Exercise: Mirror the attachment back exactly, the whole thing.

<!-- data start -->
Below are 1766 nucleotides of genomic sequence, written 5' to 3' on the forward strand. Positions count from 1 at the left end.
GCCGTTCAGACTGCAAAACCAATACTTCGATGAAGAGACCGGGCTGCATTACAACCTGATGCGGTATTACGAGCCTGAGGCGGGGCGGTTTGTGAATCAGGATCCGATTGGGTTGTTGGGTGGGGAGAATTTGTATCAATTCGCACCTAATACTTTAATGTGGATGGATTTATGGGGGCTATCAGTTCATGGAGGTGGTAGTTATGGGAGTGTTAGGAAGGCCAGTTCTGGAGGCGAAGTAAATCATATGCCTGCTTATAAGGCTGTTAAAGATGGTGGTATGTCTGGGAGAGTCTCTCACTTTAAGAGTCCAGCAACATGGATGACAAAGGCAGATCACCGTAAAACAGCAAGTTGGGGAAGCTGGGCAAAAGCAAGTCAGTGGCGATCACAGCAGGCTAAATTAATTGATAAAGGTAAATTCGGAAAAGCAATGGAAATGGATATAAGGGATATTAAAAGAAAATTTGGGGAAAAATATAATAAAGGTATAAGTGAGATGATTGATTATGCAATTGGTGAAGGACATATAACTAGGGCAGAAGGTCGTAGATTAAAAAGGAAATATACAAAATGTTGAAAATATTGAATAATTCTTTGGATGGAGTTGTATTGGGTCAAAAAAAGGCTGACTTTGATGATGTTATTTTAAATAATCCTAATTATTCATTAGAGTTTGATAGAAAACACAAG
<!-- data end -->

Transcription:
Below are 1766 nucleotides of genomic sequence, written 5' to 3' on the forward strand. Positions count from 1 at the left end.
GCCGTTCAGACTGCAAAACCAATACTTCGATGAAGAGACCGGGCTGCATTACAACCTGATGCGGTATTACGAGCCTGAGGCGGGGCGGTTTGTGAATCAGGATCCGATTGGGTTGTTGGGTGGGGAGAATTTGTATCAATTCGCACCTAATACTTTAATGTGGATGGATTTATGGGGGCTATCAGTTCATGGAGGTGGTAGTTATGGGAGTGTTAGGAAGGCCAGTTCTGGAGGCGAAGTAAATCATATGCCTGCTTATAAGGCTGTTAAAGATGGTGGTATGTCTGGGAGAGTCTCTCACTTTAAGAGTCCAGCAACATGGATGACAAAGGCAGATCACCGTAAAACAGCAAGTTGGGGAAGCTGGGCAAAAGCAAGTCAGTGGCGATCACAGCAGGCTAAATTAATTGATAAAGGTAAATTCGGAAAAGCAATGGAAATGGATATAAGGGATATTAAAAGAAAATTTGGGGAAAAATATAATAAAGGTATAAGTGAGATGATTGATTATGCAATTGGTGAAGGACATATAACTAGGGCAGAAGGTCGTAGATTAAAAAGGAAATATACAAAATGTTGAAAATATTGAATAATTCTTTGGATGGAGTTGTATTGGGTCAAAAAAAGGCTGACTTTGATGATGTTATTTTAAATAATCCTAATTATTCATTAGAGTTTGATAGAAAACACAAG